I am a fly fishing angler, guide and lodge owner who experiences climate change every day through my work on the water. My businesses are located in Maine and the Bahamas, where both locations are rapidly evolving as a result of climate change. The impacts of rising sea levels, warming water and the shifting stocks of fish are more evident each year.

Atlantic menhaden are unloaded at Coastal Bait on the Portland waterfront in 2016. Among the provisions in a proposed update to the Magnuson-Stevens Act is a requirement that all fishery management plans protect forage fish such as menhaden. Brianna Soukup/Staff Photographer

We need to safeguard our diverse fishing habitats, estuaries and fisheries, to make sure our great-grandchildren and their children can fish in the future.

Climate change impacts are having a profound impact on the shoreline, on fish habitat and on the fish we catch and release and/or eat.

The Magnuson-Stevens Fishery Conservation and Management Act is the nation’s premier marine fishing law. After a yearlong listening tour, a bill to make improvements to the Magnuson-Stevens Act has been introduced by Reps. Jared Huffman, D-Calif., and Ed Case, D-Hawaii. The Sustaining America’s Fisheries for the Future Act has the climate-ready provisions we need to protect our fisheries.

As an active angler, I would like to speak out in favor of this legislation, as it offers a bold and comprehensive update to the Magnuson-Stevens Act, recommits to sustainable management and readies our fisheries for the impacts of climate change.

The proposals in the Sustaining America’s Fisheries for the Future Act would enhance our ocean’s long-term ability to provide food and support businesses, recreation, culture and thriving coastal communities. Key bill provisions include:


Preparing fisheries for climate change. The bill incorporates climate considerations throughout the management process, ramps up production of climate-relevant science and data and creates mechanisms to produce climate-ready management decisions addressing shifting stock challenges.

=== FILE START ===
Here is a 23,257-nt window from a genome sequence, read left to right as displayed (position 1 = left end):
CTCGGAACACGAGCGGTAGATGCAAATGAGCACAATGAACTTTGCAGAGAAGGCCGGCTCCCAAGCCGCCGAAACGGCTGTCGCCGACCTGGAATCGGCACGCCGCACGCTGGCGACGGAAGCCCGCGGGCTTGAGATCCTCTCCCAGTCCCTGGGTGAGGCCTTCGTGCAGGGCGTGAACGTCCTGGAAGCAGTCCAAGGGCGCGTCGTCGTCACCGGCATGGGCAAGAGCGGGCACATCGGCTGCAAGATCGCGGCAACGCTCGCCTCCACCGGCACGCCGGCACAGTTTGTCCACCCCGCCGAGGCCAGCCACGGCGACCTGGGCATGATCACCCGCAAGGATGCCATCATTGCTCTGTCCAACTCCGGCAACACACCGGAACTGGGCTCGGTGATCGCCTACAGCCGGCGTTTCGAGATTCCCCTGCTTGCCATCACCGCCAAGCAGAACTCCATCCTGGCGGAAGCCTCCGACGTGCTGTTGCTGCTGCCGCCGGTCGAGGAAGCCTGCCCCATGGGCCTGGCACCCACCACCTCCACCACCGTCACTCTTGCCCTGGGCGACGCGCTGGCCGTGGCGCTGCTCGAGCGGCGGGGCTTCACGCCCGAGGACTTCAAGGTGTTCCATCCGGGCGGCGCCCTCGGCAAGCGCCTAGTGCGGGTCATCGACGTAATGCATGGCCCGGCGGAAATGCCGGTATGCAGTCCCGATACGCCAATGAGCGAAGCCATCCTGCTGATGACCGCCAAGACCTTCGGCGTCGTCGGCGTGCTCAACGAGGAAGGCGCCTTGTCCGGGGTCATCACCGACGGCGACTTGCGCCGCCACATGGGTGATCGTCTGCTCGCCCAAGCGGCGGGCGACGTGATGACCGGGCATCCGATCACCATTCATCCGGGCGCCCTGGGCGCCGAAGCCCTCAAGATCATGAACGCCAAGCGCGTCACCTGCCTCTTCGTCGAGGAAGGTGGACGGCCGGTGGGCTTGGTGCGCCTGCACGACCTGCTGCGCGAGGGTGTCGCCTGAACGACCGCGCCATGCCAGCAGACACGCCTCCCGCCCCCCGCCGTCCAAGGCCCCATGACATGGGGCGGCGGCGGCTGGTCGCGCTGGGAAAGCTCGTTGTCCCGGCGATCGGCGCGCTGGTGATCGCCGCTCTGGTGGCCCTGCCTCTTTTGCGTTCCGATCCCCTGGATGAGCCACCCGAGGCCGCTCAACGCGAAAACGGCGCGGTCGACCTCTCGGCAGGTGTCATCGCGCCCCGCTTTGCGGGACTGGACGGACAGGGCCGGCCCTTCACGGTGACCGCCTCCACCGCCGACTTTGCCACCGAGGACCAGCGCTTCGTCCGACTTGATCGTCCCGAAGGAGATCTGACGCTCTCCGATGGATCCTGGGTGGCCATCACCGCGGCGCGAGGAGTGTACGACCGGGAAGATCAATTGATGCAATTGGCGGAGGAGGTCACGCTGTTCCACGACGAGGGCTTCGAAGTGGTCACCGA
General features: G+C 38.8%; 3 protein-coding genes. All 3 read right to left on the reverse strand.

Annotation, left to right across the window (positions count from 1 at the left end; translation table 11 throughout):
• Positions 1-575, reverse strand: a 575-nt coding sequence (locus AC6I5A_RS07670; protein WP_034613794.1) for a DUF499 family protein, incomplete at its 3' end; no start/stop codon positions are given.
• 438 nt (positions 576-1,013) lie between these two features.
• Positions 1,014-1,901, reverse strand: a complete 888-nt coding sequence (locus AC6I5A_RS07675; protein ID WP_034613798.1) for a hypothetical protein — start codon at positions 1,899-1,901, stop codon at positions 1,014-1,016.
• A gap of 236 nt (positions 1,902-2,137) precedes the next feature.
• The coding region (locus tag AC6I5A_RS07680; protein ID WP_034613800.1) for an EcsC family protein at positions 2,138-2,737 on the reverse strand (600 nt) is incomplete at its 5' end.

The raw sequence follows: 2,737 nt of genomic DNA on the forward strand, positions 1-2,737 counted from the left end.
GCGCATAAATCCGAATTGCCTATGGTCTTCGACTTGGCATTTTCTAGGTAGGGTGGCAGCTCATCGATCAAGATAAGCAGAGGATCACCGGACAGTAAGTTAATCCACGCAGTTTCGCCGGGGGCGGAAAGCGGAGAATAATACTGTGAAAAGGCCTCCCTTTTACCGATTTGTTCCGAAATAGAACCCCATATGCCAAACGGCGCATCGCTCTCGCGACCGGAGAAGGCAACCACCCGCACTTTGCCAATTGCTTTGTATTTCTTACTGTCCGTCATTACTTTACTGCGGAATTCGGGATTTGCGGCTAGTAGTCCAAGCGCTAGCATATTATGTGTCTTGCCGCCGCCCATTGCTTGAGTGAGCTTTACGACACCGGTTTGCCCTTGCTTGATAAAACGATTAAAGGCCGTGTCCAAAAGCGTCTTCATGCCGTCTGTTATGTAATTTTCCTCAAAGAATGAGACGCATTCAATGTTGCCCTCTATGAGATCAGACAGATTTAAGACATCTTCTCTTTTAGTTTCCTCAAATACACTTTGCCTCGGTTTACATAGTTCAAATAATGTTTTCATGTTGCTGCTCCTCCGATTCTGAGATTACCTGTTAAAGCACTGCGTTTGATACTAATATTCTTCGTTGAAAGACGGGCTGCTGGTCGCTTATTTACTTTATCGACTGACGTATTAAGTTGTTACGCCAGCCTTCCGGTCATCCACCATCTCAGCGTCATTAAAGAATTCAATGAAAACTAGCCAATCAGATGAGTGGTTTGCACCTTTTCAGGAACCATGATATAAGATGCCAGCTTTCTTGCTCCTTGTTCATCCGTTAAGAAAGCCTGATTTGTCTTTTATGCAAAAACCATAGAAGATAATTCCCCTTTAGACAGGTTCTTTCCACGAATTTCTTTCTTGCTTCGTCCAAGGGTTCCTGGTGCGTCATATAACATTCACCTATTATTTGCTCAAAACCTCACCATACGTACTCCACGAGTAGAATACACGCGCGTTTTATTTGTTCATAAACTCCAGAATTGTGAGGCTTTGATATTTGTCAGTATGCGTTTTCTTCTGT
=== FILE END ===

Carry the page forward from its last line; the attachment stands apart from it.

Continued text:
Gulf of Maine waters are warming of the world’s oceans. Michael Carlowicz of NASA’s Earth Observatory has written about it in an article headlined “Watery heatwave cooks the Gulf of Maine,” available at nasa.gov.

The reality of these warming waters means shifting fish stocks. For example, seeing Atlantic bonito in our waters is not an uncommon sight now, and black sea bass continue to march north into the Gulf of Maine. Striped bass are staying longer in the season as a result of the warming Northern waters, not to mention, lobster have been moving north for decades.

Rebuilding fish stocks. Plans to bring fish populations back to healthy levels are more important than ever before in light of climate change impacts. We need to both address climate impacts in the Magnuson-Stevens Act and bolster stock rebuilding in the law. We need to ensure efforts to bring fisheries back to sustainable levels are effective and stay on track, as well as build more accountability into the system for when such efforts fail while keeping stocks from becoming overfished in the first place. In our region, cod is an example of a stock that has struggled to rebuild under the current plan.

Protecting forage fish. The bill requires the consideration of predator needs in existing fishery management plans, such as the relationship of Atlantic menhaden as a forage fish for whales, tuna, bluefish, striped bass, osprey and other species. Other examples in our area include how an abundance of forage fish such as peanut bunker (immature Atlantic menhaden), squid, bay anchovies and sand eels create an outstanding striped bass and bluefish bite in our bays, estuaries and ocean.

• Enhanced data collection. The legislation requires the National Oceanic and Atmospheric Administration to establish guidelines to improve recreational catch data and to integrate data from multiple sources and promotes research on innovation, like electronic recording of recreational catch and effort data, as well as the updating of data management systems to improve collection, intake and storage of and access to data from federal and nonfederal sources.

I urge anglers and members of Congress in Maine to support the Sustaining America’s Fisheries for the Future Act. It addresses angler needs today and, more importantly, in the future, as fisheries need to change in response to climate impacts.

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